In the year 1829, the metropolitan police force was established. Prior to this, law enforcement had been ‘lacking in organisation’ (ibid). London’s population grew exponentially between the 18th and 19th centuries, which initiated difficulties in coordination and control.
Initially society was policed by parliament; effectively the King himself (source). This proved ineffective due to the large numbers of people. Through the Metropolitan Police Act (1829), the role of local policing was thus outsourced to a new force, which effectively required the central hub (parliament) to relinquish aspects of its power, all in the name of protecting coordination and control. There were 17 divisions in London, each of which had four inspectors and 144 constables. This was done to stabilise threats to society (source).
More power to small groups, faster and easier decision-making, decentralising power, increased coordination over a large scale of space and time – what does this sound like? Oh yeah, the internet.
Just as the strong structure of the internet relies on a distributed topology, labour in the network society paradigm is related to distributed and decentralised communication. In a fast-growing world characterised by global connections, where time and space are becoming increasingly virtual, it’s necessary for communication and decision-making to occur swiftly. It simply isn’t effective for one party to command a large group and this dynamic is changing the workforce as we know it.
The German army in the second world war was the first large-scale organisation to consciously decentralise the decision-making process. Instead of one divine ruler calling the shots, this power was effectively outsourced to leaders of small teams.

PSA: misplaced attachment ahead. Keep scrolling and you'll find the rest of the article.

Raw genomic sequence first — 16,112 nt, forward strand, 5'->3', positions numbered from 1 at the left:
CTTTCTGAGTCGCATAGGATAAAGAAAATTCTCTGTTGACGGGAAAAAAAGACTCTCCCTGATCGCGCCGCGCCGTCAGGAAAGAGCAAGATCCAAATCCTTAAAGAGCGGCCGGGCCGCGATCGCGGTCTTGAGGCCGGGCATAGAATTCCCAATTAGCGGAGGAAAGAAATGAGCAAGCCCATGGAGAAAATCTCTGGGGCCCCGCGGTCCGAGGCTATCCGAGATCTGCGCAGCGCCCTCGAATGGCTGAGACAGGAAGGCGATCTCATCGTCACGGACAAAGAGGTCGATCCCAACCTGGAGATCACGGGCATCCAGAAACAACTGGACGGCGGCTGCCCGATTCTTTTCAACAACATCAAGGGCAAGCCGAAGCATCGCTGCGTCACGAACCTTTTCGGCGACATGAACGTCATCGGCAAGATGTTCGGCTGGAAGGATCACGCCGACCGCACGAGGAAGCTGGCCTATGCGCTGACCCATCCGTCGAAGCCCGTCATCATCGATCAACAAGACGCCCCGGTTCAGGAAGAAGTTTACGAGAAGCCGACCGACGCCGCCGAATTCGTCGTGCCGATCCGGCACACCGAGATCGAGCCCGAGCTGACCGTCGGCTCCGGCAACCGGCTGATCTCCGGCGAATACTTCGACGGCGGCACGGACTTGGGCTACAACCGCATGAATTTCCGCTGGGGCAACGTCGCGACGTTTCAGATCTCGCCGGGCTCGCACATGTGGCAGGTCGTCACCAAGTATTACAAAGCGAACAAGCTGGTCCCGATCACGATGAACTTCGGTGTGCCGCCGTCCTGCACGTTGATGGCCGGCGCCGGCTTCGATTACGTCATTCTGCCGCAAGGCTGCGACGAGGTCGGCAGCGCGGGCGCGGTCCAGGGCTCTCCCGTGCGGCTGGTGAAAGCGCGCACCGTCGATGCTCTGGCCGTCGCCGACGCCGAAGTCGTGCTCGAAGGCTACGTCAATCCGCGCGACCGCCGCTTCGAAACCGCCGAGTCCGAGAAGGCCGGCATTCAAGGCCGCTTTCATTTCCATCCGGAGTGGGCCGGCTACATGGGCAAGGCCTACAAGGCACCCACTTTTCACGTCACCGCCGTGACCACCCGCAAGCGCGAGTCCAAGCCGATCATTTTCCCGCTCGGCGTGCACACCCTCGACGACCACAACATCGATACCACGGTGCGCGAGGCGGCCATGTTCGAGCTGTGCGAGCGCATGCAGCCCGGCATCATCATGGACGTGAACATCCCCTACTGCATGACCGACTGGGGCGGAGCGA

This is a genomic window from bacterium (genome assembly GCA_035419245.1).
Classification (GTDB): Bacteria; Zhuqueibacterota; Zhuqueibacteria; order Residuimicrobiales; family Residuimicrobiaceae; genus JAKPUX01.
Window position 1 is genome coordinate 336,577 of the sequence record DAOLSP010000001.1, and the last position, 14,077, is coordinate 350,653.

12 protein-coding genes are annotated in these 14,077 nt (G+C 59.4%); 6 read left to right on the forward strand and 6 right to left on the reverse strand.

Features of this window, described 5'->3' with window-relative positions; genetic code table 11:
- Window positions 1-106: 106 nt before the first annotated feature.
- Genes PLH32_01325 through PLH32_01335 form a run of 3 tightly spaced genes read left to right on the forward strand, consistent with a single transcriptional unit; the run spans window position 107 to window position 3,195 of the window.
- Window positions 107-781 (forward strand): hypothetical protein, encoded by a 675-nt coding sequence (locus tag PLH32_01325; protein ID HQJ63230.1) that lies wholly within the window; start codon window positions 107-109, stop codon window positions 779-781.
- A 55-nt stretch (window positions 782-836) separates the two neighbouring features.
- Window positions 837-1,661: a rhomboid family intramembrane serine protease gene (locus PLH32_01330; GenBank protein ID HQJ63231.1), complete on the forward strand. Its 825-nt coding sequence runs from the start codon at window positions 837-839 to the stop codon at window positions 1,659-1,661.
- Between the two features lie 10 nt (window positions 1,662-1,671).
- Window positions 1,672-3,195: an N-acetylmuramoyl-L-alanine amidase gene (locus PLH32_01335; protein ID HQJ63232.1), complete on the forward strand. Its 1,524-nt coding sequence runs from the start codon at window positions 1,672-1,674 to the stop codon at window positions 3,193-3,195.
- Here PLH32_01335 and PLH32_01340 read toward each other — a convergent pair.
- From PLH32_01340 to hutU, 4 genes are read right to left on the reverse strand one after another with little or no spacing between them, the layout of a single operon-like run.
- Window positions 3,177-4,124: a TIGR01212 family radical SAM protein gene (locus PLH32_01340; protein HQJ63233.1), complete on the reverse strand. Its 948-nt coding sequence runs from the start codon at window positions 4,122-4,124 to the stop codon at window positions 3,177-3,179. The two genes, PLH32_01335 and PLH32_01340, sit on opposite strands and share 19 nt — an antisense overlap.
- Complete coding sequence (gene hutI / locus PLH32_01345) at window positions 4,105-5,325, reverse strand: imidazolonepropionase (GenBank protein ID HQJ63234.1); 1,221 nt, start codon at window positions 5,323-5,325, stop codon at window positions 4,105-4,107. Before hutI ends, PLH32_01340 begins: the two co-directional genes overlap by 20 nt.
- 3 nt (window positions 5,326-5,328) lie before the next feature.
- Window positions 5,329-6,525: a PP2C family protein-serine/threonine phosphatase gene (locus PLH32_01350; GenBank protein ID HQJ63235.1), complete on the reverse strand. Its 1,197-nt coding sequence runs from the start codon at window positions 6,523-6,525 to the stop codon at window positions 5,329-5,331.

The German frontline were given the power to override their initial instructions. Their speed of frontline communication was unprecedented and influenced a fundamental conceptual shift to distributed communication in the labour force. Boyd argues that nowadays it is necessary for the military to shift decision-making to nodes, for example tanks. He says the most important element of responding to conflict is reaction time.
Although it wasn’t a conscious thought back in the 1800’s, the logic of decentralisation has been influencing society for centuries. It all comes back to coordination and control. Local decision-making is required to achieve a free information flow. With the growing instance of the network society paradigm, decentralisation is playing an increasingly important role in the workplace, as well as in wartime scenarios. As we dive into the future, and our population and digital capabilities expand, decentralisation is sure to play an even greater role in the labour force and society in general.